What have you learned? Language? Culture? Architecture? You may have interests in different aspects of life, so it is normal if you dedicated one year for another interest.
    Take into account how your past activity was related to a position you are seeking. If it is not too much related, don't be wordy.
  4. If you had some part-time activity for your former employer, mention this in CV. They would value you as a current employee.
  5. Stay up to date with your technical level. If you have studied a new technology, that would be a great accomplishment during a vacation.
  6. Stay in touch with your professional associations (nowadays, you may just restore it). If you took part in any online meetings, conferences, etc., mention them in CV.
  7. Be prepared for questions during an interview. Provide a clear rationale for taking time off if the break was voluntary. Don't let people thinking you've been fired.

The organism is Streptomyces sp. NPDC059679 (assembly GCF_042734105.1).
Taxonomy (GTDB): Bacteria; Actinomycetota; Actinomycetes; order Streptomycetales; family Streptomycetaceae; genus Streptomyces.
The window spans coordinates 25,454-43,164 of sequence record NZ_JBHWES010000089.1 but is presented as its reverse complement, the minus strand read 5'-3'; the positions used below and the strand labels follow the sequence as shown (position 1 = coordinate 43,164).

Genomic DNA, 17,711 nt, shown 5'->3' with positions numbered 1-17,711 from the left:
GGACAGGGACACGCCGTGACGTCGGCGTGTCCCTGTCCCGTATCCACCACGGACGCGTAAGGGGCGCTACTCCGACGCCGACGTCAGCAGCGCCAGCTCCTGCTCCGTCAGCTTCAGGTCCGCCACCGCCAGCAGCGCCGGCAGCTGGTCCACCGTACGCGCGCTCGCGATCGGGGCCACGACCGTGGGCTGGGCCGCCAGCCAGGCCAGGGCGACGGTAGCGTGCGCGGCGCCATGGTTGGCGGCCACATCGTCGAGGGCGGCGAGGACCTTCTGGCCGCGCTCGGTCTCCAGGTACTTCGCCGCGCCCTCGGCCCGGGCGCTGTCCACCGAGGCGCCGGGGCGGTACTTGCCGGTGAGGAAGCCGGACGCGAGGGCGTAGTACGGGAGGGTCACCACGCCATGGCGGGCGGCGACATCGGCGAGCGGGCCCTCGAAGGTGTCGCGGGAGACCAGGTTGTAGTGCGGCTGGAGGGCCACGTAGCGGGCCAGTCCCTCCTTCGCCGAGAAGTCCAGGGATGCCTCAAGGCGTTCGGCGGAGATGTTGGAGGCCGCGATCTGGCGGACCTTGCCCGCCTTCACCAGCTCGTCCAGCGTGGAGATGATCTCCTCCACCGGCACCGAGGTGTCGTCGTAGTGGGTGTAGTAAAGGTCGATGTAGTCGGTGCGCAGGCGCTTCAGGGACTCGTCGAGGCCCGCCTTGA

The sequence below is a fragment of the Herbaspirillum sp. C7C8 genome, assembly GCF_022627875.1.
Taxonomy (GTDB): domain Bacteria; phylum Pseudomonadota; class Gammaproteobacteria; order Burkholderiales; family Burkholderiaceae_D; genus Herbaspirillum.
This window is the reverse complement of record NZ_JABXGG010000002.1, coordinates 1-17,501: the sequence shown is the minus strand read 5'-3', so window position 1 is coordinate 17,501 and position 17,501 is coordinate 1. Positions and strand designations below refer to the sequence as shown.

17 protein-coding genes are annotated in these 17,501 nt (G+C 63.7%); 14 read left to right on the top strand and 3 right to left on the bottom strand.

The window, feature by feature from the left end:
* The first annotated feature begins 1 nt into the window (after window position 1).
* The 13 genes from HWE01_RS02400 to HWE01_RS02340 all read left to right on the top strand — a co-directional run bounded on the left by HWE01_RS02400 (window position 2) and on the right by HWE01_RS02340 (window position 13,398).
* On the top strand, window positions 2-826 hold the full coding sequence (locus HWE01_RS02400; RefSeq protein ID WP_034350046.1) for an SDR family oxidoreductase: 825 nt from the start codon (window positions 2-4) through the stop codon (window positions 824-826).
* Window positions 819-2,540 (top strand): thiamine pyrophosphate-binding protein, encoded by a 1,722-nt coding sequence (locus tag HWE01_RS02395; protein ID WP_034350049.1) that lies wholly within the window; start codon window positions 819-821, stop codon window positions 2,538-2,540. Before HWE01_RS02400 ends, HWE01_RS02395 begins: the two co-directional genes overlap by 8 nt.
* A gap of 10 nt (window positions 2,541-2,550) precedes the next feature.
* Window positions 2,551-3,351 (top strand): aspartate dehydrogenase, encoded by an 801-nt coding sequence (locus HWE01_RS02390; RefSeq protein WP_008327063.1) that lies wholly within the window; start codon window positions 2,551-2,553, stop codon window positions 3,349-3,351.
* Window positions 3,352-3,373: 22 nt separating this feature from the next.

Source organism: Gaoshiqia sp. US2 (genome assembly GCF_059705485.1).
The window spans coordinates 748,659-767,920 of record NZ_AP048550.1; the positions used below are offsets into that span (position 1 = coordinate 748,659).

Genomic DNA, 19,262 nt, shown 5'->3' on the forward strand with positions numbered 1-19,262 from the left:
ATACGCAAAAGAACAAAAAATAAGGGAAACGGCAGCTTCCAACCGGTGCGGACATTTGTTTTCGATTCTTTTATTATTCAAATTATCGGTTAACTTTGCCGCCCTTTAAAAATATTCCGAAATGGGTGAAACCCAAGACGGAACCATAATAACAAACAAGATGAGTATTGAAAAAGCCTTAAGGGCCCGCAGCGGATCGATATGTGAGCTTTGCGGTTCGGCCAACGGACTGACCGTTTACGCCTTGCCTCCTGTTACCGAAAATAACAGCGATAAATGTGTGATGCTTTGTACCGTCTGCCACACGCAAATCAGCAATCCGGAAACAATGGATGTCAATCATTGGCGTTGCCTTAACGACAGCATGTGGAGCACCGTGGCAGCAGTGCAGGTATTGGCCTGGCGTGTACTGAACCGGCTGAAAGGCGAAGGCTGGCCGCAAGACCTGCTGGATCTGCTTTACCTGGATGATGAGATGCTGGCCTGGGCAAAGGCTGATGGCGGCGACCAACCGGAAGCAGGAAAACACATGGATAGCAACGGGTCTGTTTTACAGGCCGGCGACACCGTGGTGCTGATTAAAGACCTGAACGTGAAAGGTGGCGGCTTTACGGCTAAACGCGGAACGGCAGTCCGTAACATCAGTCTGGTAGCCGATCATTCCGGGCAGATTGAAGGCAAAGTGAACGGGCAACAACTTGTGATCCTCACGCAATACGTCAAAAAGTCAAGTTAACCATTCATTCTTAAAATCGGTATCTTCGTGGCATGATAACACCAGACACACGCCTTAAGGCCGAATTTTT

• 1
    never lie -- indeed, read up C.N. Parkinson showing all methods of misleading while you tell only the truth ;-) – Balog Pal Jun 9 '13 at 16:43
  • adventure travel is awesome. But do you need to have adventures to use the descriptor? I mean, if i said i went to Thailand and battled Toth-Amona and found the ruby skull that was needed to enter The Sea Temple in Iraq, well, sure, that seems like adventure travel. But what if i just went to Thailand and got drunk and lost my shoe? Is an adventure to reclaim a shoe adventure enough? – bharal Sep 4 '14 at 12:10
  • @BalogPal: can you point us to some site? :) – tomasb Nov 27 '14 at 1:21
  • @bytebuster, I am in a similar situation. I took a year off from programming, after 4+ years of employment, because I was doing nothing new and I was afraid of reaching a dead-end too soon. Instead of jumping at the first shiny new job, I decided to take time away from the screen, and work on a 2nd bachelor's degree in mathematics. Then a series of negative events occurred (like a car accident, hospitalization) in late 2014 which left me depressed and playing Steam for a month. 1 not a good liar, however, there must be a point of T.M.I. so giving a straight, succinct answer is how I read u – user2973 May 7 '15 at 22:48